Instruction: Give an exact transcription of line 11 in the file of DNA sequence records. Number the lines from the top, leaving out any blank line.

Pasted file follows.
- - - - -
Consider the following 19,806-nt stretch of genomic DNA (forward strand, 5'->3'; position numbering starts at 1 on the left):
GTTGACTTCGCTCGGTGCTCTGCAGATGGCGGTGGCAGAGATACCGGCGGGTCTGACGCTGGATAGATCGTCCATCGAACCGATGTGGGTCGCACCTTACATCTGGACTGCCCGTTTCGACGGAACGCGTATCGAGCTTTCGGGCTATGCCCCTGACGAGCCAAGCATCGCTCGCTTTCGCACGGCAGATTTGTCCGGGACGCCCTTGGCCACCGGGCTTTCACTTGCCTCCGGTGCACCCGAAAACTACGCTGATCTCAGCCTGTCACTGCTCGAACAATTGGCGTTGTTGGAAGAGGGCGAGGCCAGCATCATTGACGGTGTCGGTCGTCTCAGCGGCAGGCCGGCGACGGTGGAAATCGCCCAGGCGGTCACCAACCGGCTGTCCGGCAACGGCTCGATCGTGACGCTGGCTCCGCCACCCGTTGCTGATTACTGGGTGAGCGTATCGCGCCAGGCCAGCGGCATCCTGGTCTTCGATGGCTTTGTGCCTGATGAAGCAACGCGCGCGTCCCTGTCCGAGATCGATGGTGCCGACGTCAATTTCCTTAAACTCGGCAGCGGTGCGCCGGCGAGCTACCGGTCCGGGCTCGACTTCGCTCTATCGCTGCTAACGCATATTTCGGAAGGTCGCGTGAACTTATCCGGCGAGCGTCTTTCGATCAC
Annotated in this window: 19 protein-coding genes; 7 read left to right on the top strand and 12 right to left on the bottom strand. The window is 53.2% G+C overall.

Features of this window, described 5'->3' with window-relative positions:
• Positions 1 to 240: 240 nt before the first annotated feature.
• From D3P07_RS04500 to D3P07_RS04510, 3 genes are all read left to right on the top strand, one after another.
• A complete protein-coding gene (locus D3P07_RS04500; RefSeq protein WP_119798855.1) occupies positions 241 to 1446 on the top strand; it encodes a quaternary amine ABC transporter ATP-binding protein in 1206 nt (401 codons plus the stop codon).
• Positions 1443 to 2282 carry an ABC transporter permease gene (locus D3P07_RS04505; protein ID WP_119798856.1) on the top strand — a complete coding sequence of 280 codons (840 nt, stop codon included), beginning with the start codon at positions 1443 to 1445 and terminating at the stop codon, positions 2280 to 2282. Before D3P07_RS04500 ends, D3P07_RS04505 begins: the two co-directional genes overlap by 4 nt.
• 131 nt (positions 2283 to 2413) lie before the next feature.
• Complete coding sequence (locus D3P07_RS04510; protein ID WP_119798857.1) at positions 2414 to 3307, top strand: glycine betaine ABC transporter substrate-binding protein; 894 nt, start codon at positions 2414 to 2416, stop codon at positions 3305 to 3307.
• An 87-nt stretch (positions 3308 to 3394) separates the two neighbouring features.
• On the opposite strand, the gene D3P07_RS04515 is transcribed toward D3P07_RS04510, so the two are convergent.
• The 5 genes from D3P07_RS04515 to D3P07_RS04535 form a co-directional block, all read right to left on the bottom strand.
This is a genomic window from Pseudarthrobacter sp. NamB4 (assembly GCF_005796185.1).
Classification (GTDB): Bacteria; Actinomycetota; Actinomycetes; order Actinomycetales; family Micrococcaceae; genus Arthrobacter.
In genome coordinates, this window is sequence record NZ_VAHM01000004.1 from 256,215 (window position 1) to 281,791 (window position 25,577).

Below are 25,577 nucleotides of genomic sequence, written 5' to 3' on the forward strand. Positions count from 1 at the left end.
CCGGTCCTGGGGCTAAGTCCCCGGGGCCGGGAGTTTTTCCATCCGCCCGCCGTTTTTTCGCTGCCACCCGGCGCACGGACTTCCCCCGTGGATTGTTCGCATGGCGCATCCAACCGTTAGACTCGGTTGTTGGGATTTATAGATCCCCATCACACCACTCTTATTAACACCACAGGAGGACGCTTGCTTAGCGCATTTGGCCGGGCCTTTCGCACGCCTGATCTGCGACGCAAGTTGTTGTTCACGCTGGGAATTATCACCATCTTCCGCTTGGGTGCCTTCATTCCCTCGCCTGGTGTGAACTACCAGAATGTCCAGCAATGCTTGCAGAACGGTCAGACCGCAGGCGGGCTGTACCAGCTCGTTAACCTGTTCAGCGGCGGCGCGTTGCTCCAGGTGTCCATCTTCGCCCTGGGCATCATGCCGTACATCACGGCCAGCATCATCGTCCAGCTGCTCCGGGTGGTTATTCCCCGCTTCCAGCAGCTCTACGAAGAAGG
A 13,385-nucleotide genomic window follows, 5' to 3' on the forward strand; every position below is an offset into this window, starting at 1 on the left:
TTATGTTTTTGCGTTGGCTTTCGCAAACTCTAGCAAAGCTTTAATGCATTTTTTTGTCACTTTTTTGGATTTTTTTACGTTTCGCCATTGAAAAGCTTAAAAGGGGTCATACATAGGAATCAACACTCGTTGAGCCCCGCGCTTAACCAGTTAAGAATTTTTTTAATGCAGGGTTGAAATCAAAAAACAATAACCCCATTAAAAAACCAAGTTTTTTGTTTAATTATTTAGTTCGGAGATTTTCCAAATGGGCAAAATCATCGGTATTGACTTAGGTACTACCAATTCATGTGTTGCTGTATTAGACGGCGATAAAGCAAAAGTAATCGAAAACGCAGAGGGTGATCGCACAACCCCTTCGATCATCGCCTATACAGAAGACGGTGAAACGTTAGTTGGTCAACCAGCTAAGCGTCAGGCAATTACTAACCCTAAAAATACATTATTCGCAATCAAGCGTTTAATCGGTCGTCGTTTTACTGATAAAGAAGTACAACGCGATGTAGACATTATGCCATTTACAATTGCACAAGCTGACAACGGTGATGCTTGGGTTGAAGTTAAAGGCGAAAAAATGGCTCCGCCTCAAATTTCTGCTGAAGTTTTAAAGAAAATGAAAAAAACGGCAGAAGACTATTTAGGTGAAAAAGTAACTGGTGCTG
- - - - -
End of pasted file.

• An 87-nt stretch (positions 3308 to 3394) separates the two neighbouring features.